Travel bubble health code is nearly ready

Top News | Sophie Hui 10 Jun 2020

A health code facilitating travel and allowing people who test negative for Covid-19 to move between the two SARs and Guangdong is almost ready and could be launched in weeks.

But people will have to pay for the test, which costs more than HK$1,000.

This comes as tourism representatives said Hong Kong could create a "travel bubble" with Macau and Guangdong in a month or two, allowing healthy people to visit without undergoing mandatory quarantine.

It is understood that seven private hospitals and private laboratories will provide testing, including the Hong Kong Sanatorium and Hospital, Gleneagles Hong Kong Hospital and Union Hospital.

After the tests have been conducted at approved hospitals or labs, the facilities will upload the results to the website of the Department of Health.

Those found negative will receive their health code, though they will need to fill in an electronic form to get a health code for Guangdong or Macau which, it is understood, will be valid for seven days.

Those wishing to extend the code will have to take the test again.

Representatives from the tourism sector said they believe a travel bubble between Hong Kong and Macau can be organized before September.

They announced this after meeting secretary for commerce and economic development Edward Yau Tang-wah.

Travel Industry Council chairman Jason Wong Chun-tat said the travel bubble can be organized on land and water routes to places like Guangdong and Macau "in one to two months" before being extended to Thailand and other Asian countries such as Japan and South Korea.

Wong cited an earlier meeting with Secretary for Food and Health Sophia Chan Siu-chee on the health code as they pressed the government to relax the ban on gatherings of more than eight people.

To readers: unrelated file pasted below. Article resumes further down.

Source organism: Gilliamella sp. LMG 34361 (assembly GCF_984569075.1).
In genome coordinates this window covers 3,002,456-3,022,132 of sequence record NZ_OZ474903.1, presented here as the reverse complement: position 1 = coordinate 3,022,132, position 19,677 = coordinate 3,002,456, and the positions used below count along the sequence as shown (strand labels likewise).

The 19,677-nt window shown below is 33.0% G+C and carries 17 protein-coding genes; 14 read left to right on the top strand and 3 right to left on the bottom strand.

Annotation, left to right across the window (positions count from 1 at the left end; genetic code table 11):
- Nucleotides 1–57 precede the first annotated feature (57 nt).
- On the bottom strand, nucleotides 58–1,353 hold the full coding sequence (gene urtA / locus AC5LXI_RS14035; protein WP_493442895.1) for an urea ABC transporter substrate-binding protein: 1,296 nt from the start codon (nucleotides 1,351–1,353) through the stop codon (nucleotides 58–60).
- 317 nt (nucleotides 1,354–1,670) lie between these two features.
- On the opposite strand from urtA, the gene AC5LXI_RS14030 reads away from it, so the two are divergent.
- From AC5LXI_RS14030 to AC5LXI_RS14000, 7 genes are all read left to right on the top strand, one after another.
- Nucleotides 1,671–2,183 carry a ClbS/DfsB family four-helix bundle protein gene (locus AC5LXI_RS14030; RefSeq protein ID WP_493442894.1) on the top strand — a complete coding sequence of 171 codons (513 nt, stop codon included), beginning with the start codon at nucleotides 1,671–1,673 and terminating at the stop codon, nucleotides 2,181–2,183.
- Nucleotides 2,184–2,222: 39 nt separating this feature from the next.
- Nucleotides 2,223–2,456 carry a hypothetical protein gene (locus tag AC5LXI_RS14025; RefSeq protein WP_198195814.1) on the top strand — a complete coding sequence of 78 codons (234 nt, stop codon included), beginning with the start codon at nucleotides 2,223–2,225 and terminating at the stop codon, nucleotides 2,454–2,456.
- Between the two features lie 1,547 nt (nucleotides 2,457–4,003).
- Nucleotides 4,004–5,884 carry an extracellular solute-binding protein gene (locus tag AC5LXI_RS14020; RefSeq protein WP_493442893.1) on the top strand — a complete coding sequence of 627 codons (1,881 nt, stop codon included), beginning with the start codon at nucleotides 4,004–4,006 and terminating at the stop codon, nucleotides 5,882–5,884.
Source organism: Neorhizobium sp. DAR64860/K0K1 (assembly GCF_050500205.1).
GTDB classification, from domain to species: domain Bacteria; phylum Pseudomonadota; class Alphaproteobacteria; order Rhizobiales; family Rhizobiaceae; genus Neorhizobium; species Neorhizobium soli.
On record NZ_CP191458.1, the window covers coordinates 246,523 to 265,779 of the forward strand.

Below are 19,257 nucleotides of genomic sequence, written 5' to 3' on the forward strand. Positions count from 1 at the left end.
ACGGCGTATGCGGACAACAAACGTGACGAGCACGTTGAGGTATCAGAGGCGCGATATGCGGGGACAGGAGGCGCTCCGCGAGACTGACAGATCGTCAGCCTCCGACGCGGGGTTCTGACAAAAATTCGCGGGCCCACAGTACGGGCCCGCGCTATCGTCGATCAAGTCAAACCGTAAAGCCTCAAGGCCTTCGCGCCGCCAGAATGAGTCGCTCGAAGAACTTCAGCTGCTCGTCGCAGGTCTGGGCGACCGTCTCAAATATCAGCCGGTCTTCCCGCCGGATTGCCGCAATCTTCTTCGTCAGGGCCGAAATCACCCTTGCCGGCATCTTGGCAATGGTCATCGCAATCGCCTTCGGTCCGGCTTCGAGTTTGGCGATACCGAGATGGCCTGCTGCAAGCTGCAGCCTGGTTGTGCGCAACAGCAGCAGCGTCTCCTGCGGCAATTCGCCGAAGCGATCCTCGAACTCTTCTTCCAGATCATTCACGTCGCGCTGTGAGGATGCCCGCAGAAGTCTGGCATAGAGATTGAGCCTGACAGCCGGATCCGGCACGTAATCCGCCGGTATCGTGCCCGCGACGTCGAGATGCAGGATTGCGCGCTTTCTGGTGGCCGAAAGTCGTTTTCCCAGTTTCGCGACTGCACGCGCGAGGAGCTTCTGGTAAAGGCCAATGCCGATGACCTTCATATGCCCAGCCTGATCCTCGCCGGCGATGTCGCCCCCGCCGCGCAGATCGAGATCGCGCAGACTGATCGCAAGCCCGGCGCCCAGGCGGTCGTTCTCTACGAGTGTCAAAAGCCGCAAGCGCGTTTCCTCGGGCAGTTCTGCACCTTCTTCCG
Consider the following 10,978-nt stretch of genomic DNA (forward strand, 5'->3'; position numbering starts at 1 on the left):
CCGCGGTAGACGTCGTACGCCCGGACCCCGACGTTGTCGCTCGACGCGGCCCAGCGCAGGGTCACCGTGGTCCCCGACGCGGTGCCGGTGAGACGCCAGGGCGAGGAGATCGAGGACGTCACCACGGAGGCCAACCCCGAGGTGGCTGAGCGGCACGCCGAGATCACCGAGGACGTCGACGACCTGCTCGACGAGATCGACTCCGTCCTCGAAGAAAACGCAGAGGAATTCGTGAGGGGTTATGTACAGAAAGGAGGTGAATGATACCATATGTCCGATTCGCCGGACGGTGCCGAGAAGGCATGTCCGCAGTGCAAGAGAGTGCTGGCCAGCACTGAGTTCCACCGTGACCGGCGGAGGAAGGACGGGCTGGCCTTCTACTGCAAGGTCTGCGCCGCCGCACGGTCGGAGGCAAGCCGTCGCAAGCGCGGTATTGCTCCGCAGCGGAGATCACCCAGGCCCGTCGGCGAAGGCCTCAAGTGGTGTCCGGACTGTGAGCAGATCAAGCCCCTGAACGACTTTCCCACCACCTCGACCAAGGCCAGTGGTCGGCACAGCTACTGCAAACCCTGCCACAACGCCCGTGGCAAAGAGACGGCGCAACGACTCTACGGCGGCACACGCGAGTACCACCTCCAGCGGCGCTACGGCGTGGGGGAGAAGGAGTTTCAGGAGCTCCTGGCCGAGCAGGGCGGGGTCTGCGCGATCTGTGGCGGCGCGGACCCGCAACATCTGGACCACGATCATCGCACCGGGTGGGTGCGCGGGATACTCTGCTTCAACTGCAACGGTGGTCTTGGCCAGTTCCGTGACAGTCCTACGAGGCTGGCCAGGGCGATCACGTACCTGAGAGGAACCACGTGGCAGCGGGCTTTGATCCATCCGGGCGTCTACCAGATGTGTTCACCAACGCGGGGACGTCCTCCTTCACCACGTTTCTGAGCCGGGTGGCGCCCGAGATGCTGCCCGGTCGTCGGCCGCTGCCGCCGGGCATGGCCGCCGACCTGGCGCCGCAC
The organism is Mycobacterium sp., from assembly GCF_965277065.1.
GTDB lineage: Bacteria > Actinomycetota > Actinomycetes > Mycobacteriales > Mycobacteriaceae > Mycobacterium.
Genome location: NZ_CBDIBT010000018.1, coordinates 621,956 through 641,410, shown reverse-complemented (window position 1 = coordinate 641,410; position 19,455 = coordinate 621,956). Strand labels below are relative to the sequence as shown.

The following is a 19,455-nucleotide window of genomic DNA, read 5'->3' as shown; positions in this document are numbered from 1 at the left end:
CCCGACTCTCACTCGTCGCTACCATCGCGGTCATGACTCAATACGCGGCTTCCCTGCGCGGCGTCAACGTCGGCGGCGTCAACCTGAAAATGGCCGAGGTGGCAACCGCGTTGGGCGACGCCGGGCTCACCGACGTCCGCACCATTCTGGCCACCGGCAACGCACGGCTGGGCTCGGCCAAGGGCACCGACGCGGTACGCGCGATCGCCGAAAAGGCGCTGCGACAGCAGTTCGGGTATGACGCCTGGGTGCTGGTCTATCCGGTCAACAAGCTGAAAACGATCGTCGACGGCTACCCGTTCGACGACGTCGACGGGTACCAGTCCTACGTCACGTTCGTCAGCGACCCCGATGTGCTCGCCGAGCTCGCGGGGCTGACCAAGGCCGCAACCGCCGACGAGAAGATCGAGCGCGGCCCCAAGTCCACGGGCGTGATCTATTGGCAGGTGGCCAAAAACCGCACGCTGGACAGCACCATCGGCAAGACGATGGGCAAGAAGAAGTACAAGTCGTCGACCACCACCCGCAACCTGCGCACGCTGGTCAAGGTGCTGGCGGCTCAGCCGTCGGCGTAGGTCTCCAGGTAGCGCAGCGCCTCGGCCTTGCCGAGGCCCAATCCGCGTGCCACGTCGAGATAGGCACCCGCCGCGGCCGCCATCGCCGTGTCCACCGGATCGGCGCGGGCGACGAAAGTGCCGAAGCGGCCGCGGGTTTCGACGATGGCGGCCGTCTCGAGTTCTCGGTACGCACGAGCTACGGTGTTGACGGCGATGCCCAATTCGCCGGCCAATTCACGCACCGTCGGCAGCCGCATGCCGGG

"From the meeting with secretary Chan last week, I think the Macau and Guangdong border is more likely to reopen very soon," Wong said.

He said the commerce minister has told them the SAR government has been "actively seeking support" from nearby countries like Thailand to resume travel with Hong Kong.

Wong believes including those countries to the travel bubble could happen in the coming months, depending on the agreements reached between the governments.

"The feedback is positive and the trade sector is looking forward to the border reopening and the travel bubble being established very soon," he said.

Yiu Pak-leung, the convener of a travel agencies alliance, said the industry is in a "frozen state" and hopes the recovery would begin with the organizing of local tours.

But he said it is difficult to organize local tours under the current gathering ban.

"We usually have about 50 people on one tour. It will be difficult for us to organize tours if the scale is too small," he said.

Tourism sector lawmaker Yiu Si-wing said he hopes for a gradual relaxation of the gathering ban, as long as the government strikes a balance between public health and tourism.

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